work though. It's a quick fix for minimul fix uptake and a 20
    minute total wash that the quick fix makes possible.
    Monitoring I think is best. Do you use the iodide test?
    I don't know if Agfa markets a HCA but they do recommend
    sodium carbonate. IIRC Edwal's may not have any sulfite. Also
    ph and concentration can vary. Dan
     
    Dan Quinn, Oct 10, 2004
    #5
  6. Dan Quinn

    Tom Phillips Guest

    Well that's right. But rapid fix fixes faster and so
    allows for a shorter fix time. Not sure what you mean
    by a gimmick, unless you refer to Ilford's specific times
    which make no sense to me either. For example, it makes
    little sense to have a "5 minute" wash before HCA since
    the whole point of HCA is to aid in the washing. A simple
    1 minute rinse would do. But the overall goal, which is not
    a gimmick, is to achieve archival limits in as short a wash
    time as possible. Using rapid fix is more efficacious in
    that regard.
     
    Tom Phillips, Oct 11, 2004
    #6
  7. Dan Quinn

    Dan Quinn Guest

    I suppose that's it; a procedural gimmick, those specific
    times, 5, 10, 5 minutes; wash, hca, wash. A fix as short as
    will do a complete job is the usuall recommendation. Does
    any one actually follow that still current Ilford
    Archival sequence?
    Martin Reed in his article Mysteries of the Vortex has
    said this; "...the entire sequence is probably best done in
    trays..."
    I use fixer very dilute; A. Thio. 1:31 one-shot. It has no
    build up of halide or silver at start. As fixation ends the
    fixer nears exhaustion.
    One other related matter; "...the overall goal,...is to
    achieve archival limits in as short a wash time as possible".
    And I think "...using the least water." That from Mr. Reed.
    I think shortest this and shortest that tend to be labor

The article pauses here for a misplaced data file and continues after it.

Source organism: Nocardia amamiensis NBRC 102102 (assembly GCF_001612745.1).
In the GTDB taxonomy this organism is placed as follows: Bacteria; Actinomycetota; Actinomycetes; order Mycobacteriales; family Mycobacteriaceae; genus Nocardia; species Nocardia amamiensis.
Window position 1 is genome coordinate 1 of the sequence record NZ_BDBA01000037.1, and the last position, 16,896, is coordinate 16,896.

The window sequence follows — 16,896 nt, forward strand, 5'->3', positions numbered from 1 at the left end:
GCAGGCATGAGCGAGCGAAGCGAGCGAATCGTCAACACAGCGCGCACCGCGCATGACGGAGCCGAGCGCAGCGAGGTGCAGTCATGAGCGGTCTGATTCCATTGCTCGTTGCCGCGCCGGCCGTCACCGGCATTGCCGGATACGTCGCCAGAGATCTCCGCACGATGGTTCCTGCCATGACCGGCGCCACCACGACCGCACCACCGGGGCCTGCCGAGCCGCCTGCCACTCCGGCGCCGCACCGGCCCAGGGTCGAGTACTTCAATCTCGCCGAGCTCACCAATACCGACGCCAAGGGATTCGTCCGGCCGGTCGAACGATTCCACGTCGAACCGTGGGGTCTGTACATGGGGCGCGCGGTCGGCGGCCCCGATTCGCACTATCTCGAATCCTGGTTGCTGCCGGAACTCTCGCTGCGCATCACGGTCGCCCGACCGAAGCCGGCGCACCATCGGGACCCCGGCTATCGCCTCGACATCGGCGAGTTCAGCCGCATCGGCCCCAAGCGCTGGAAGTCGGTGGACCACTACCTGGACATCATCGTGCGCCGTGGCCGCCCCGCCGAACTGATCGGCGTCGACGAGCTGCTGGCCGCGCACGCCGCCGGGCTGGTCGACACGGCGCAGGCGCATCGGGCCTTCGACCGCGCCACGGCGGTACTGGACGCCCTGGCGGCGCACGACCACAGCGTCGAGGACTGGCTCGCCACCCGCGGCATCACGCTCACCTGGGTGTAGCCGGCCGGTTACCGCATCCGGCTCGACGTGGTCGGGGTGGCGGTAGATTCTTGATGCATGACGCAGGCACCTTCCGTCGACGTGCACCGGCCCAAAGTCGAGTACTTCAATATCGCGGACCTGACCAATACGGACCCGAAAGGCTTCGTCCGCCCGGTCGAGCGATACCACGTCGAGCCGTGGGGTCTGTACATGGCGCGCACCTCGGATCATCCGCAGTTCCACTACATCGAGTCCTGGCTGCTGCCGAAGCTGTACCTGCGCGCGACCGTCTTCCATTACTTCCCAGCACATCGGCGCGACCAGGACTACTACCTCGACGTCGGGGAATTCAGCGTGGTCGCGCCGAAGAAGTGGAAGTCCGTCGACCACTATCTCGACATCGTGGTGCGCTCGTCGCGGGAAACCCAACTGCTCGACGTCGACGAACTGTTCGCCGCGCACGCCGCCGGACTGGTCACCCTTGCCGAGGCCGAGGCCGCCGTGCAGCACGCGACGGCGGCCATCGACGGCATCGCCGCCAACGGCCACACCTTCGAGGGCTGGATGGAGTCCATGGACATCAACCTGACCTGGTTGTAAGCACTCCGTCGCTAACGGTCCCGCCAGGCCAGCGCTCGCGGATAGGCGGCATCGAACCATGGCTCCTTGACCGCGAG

intensive. I think it was Mr. Miniter who washed clean a
    print taken from a highly alkaline fix in ten minutes
    of CONSTANT agitation. Dan
     
    Dan Quinn, Oct 18, 2004
    #7
  8. On 17 Oct 2004 16:07:21 -0700, (Dan
    Quinn) wrote:

    .... I think it was Mr. Miniter who washed clean a


    oct1704 from Lloyd Erlick,

    Now all we need is a couple of boards, a twelve volt
    battery, and a Volkswagen windshield wiper motor...

    regards,
    --le
    ________________________________
    Lloyd Erlick Portraits, Toronto.
    voice: 416-686-0326
    email:
    net: www.heylloyd.com
    ________________________________
     
    Lloyd Erlick-Usenet, Oct 18, 2004
    #8
  9. Dan Quinn

    Tom Phillips Guest

    I have never followed it since it was first proposed.
    My usual sequence is to fix for 1 minute at 1:3, rinse
    for 1 minute, then into the toner. After toning I HCA
    for 3-5 then wash for 40 (twice my clean time of 20
    minutes.) I suppose I could mix the toner with HCA, but
    as the tomer becomes contaminated with fix I've never
    done this.
    It is a function of the time in the fix that allows
    thiosulfate ions to bond to the paper. I wouldn't think
    the dilution is a factor to any great degree, since what
    fix is there will bond over the time, it would seem.

    But I thought you used alkaline fix...
     
    Tom Phillips, Oct 18, 2004
    #9